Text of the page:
Why do programming languages allow newbies to make the same mistakes every year? Is it so that we, senior developers and software architects, can chuckle at them derisively and feel good about ourselves? Why don't we make languages better instead? Remove confusing and financially damaging elements?

For instance: noobs tend to store money in a floating-point data type. That leads to rounding errors. Why don't our languages pick a better type? Why don't our tutorials teach better?

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@aeveltstra +1 for having to deal with money/floating point rounding errors. Ugh.

@veer66 Yeah, like Java has a BigDecimal, but that isn't the default. You wouldn't find out about it until after you got burned by floating-point rounding errors.

@veer66 That article in particular is part of the problem: nothing there stops a beginning programmer from typing money as a floating point data type. Why do we let that happen? It's a very common mistake that takes hours if not days to track down, making it very costly to fix.

And it's not just this-the money data type is just an example. If I remember correctly, MS TSql does offer a money data type, which makes it intuitive to choose.

@aeveltstra What data type would you use instead? All options have disadvantages. Bignum: speed; integers: limited amounts; floats: rounding errors; structs or tuples: calculation complexity and speed...

@alvarezp Certainly. Wouldn't you agree that that is an area of concern? And if senior devs know which to use when, then why can't that knowledge make it back into the language or compiler, to help beginners skip our mistakes?

@aeveltstra Yes. We are so bad at explaining things. We tend to say that floating point data types are used for decimal (as in fractional) numbers. We should say "it's used for imprecise decimal numbers" instead.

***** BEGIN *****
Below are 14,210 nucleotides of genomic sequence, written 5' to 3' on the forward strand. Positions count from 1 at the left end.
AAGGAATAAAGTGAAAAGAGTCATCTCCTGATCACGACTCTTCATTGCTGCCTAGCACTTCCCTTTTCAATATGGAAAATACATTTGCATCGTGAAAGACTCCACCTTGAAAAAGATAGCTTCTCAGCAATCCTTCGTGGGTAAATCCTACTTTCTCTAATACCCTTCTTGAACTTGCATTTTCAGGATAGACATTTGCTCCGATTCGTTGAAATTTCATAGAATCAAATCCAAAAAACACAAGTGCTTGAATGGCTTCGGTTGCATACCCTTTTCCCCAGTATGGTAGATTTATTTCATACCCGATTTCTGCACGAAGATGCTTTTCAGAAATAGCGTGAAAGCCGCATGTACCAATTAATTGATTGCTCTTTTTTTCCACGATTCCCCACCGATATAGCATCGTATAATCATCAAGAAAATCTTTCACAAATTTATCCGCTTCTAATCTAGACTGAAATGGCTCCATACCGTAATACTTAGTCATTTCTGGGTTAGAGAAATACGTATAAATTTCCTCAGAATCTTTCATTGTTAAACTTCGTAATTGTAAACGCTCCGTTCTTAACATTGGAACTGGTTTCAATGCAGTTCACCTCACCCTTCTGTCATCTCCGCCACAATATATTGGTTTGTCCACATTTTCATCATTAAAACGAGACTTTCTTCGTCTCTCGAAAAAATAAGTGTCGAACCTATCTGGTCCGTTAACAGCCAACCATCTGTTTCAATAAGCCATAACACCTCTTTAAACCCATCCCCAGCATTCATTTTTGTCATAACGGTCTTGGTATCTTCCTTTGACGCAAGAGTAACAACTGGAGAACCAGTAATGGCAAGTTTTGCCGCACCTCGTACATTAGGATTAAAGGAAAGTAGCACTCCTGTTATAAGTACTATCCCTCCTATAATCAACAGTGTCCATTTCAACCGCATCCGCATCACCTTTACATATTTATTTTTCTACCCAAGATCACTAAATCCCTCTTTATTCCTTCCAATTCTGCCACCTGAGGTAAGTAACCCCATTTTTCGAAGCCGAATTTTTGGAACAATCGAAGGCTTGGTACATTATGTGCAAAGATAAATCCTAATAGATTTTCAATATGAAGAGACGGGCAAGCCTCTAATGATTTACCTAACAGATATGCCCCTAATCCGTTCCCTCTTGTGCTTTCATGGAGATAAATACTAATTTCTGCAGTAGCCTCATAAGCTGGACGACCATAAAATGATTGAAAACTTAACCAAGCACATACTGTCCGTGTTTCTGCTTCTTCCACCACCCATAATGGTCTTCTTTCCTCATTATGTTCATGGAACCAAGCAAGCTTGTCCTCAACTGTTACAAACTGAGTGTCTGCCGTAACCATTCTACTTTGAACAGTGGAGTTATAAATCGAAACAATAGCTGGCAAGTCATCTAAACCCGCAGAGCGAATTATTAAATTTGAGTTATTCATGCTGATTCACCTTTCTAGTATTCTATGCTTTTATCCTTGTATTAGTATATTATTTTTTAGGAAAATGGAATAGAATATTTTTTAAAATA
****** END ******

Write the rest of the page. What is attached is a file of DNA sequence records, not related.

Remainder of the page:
In any case, even if you had "cents" and declared it as integer and used it for storing money amounts, what should happen if you do cents/2, when cents is not even?

@alvarezp Could it become a fractional? We can express fractions with integers. Mathematics has done that for centuries.

But the money typing is just 1 issue. There's also the problem of storing phone "numbers" as a numerical data type. And storing addresses in "normalized" fields, separating what should stay together, imposing arbitrary data storage limitations. And so, so much more.

It's as much an educational lacking as it is perpetuated by programming languages.

@aeveltstra I don't think it's the languages really, just that some properties of computers take longer to understand than others, like how data is represented in memory.

I suppose you could make the case that many languages prioritize memory and space more than they need to in the modern day (e.g. floats and ints versus arbitrary-precision numbers), which causes weirdness with how they behave, but software is already getting slower and slower, I don't think we need the language itself to help.

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